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Russia treads lightly in Syrian deadlock

Moscow is reacting with marked restraint to the escalation around Ain Issa, even seeming to play along with Ankara, though Turkey and the Syrian National Army have no reason to conduct offensive operations in the area.

In early December, Russia established three observation posts manned by Russian military police near the town of Ain Issa in northeast Syria. Since then, Moscow has been trying unsuccessfully to persuade the command of the US-backed Syrian Democratic Forces (SDF) to transfer control of the city to the Russian military or the forces of the Syrian regime in order to avoid a possible attack on it by the pro-Turkish Syrian National Army (SNA). At the same time, Russian is not interfering with attempts by the SNA to take new positions in the vicinity of Ain Issa and advance in its direction.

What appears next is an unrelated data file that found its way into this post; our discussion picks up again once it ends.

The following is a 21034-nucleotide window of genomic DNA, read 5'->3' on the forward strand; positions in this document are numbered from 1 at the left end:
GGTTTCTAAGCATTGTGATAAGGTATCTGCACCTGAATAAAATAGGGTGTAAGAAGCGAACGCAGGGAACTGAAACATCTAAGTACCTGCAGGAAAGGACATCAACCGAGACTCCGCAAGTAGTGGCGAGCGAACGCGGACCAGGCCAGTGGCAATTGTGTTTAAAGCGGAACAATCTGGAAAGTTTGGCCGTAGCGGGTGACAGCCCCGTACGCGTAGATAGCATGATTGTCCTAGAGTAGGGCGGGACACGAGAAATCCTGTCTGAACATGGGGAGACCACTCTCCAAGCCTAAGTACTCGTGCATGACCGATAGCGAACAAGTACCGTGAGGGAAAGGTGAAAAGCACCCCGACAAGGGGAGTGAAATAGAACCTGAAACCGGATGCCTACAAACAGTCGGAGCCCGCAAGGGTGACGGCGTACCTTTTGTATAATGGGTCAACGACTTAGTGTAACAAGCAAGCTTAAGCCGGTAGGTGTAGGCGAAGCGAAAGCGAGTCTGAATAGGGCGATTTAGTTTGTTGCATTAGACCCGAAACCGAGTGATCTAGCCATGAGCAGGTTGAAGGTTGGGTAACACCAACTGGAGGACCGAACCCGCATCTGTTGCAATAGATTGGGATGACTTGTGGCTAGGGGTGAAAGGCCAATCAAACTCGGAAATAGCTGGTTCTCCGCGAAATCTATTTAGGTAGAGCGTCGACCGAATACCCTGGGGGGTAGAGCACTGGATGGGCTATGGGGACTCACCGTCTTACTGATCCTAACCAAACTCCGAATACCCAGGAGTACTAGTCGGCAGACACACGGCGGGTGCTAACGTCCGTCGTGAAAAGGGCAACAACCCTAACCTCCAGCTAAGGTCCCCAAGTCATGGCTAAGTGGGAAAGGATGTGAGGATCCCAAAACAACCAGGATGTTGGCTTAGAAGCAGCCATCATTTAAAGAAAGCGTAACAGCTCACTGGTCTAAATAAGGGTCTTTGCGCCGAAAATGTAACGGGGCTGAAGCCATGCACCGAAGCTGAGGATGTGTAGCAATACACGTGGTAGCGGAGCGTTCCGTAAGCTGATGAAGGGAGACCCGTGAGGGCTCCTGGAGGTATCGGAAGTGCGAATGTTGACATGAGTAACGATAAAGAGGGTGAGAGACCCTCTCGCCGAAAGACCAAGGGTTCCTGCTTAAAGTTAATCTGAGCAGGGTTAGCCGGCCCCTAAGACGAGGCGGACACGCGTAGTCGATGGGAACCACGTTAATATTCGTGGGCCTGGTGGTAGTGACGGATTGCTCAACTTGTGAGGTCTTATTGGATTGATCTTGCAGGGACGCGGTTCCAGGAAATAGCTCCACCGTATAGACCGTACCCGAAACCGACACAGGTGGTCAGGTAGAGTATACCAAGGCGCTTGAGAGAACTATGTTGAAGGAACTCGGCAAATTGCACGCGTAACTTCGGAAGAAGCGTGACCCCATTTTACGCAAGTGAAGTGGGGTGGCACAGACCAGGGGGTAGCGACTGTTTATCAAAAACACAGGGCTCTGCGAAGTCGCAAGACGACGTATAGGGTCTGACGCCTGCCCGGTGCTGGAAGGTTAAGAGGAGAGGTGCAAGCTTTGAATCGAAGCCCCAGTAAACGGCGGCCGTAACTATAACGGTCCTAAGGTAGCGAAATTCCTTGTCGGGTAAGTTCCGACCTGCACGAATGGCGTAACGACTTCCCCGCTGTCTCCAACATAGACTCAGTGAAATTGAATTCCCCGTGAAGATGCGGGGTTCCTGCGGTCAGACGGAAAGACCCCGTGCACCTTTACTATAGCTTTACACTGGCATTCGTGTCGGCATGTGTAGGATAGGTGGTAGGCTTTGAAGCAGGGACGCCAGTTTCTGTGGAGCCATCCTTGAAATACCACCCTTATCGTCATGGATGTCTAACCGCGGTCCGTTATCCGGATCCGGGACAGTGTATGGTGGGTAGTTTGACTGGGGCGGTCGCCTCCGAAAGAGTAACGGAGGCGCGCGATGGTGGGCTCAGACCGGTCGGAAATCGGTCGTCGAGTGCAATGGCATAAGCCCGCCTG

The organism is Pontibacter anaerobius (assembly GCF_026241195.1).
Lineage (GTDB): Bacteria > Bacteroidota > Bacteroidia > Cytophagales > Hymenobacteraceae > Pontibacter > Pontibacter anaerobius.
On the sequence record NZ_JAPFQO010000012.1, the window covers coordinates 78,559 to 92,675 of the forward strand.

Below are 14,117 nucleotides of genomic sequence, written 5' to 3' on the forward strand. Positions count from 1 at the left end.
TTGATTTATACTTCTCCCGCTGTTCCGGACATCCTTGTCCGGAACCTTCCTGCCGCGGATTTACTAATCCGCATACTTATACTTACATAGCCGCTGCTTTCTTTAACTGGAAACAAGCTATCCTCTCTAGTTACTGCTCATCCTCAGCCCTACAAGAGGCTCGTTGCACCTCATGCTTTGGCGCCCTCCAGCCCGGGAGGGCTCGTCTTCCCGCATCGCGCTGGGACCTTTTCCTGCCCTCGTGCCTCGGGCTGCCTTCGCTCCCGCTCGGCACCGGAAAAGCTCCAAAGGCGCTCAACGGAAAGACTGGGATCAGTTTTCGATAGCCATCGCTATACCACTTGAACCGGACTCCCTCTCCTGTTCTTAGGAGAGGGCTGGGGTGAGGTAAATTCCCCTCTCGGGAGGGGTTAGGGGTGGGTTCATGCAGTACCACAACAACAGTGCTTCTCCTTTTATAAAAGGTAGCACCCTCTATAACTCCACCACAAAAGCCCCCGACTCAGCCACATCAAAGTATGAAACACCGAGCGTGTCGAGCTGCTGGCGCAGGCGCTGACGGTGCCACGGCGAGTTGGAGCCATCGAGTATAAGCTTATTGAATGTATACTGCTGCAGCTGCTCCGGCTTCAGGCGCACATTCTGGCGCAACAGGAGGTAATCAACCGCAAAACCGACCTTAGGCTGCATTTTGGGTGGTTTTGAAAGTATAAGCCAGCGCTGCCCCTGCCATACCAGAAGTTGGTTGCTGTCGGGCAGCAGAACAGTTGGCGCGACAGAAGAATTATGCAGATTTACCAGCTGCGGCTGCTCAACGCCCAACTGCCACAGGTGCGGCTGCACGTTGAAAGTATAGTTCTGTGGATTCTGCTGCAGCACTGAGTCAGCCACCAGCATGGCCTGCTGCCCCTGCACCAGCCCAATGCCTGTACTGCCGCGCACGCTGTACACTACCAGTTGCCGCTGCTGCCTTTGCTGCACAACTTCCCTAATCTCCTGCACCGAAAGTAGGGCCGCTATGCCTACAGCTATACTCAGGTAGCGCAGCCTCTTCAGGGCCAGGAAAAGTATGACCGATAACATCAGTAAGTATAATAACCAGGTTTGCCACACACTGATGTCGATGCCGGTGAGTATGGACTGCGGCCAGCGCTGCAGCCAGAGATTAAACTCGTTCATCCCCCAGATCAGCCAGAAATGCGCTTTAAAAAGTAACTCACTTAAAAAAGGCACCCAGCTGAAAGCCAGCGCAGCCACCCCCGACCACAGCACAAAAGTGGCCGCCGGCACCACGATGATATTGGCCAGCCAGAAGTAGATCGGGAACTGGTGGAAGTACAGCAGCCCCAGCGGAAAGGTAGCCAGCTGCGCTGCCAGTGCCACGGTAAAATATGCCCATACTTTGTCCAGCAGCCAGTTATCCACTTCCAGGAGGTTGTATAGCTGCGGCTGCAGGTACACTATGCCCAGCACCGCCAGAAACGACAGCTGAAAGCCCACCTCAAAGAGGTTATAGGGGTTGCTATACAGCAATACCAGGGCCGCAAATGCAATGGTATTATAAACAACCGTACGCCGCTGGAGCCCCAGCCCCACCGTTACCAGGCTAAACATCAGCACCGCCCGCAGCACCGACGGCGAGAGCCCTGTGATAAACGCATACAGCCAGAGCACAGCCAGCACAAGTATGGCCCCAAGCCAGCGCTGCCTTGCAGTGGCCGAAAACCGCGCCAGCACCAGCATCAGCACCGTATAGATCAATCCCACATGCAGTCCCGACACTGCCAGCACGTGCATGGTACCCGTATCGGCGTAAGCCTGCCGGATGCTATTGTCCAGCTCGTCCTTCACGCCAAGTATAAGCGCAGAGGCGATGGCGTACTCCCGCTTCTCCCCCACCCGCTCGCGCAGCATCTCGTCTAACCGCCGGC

On Monday an SDF commander criticized Russia for not speaking out against recent attacks on the strategic town of Ain Issa in Syria’s Kurdish northeast, a region known to the Kurds as Rojava.

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